We often invite door-to-door missionaries or Jehovah’s Witnesses to come into our home for discussion. Once we had a couple of young Mormon missionaries to dinner. We prayed together and talked, and after our meal, they sat with the children and talked about Jesus. One of the missionaries asked our four-year-old daughter, Molly, if she loved Jesus. “Oh, yes,” she replied, and went on to talk about the life of Jesus. She told how “Jesus’ mommy talked to an angel” and then became “the Mommy of God.” She excitedly told how Mary visited Elizabeth, “because she had a baby in her tummy, too, and Mary helped her. Her baby was John the Baptist.” Molly went on to tell how Jesus was born in a manger in Bethlehem, how Simeon told Mary she was going to be sad about Jesus’ death and that “her heart would be pierced by a sword,” and how Mary and Joseph found Jesus in the temple “teaching the teachers.”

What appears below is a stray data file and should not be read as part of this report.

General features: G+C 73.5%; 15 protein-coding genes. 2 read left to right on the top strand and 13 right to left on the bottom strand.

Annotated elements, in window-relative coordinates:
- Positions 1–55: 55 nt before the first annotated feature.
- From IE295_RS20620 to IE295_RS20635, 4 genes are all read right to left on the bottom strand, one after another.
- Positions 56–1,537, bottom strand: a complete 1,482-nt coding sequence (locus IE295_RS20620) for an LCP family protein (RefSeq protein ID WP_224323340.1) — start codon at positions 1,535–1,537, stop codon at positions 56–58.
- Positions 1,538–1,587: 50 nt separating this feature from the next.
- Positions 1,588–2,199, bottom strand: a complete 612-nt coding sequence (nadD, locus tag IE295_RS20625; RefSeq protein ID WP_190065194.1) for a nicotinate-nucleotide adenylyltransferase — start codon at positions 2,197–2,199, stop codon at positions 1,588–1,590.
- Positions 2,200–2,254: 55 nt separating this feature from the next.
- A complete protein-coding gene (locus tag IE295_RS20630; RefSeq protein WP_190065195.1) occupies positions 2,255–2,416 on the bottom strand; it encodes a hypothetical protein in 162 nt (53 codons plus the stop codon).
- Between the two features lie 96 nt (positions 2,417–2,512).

The Mormon missionaries were amazed. We were amazed. Our four-year-old had just explained the major points of Jesus’ early life with profound clarity and understanding! We realized that the rosary is much more than a prayer: It is a way to drink in the beauty of Scripture that even a four-year-old can understand.
Children learn best from stories and personal experiences. If parents expose their children to stories about the lives of the saints and give them opportunities to experience the beauty of their faith, these formational moments will be deeply etched on their memories. From the stories of the Child Jesus they will learn how to act and how to obey, how to love and how to pray. By creating your own little Nazareth, your family can imbibe the lessons of the Holy Family and become solidly rooted in the virtues that build up both the family and the world.
It is difficult to stay the course in living the Christian life in a world that is so divorced from the simplicity of the Holy Family, but it is not impossible. We are called to be in the world, not of the world. If we hold up the Holy Family as the example for our families, not only will we learn how to live holy lives, but we will begin to change the culture in which we live. Our little Nazareth can be the refreshing and silent sanctuary we seek to enter each day as we work toward our common goal.
By: Mike Sullivan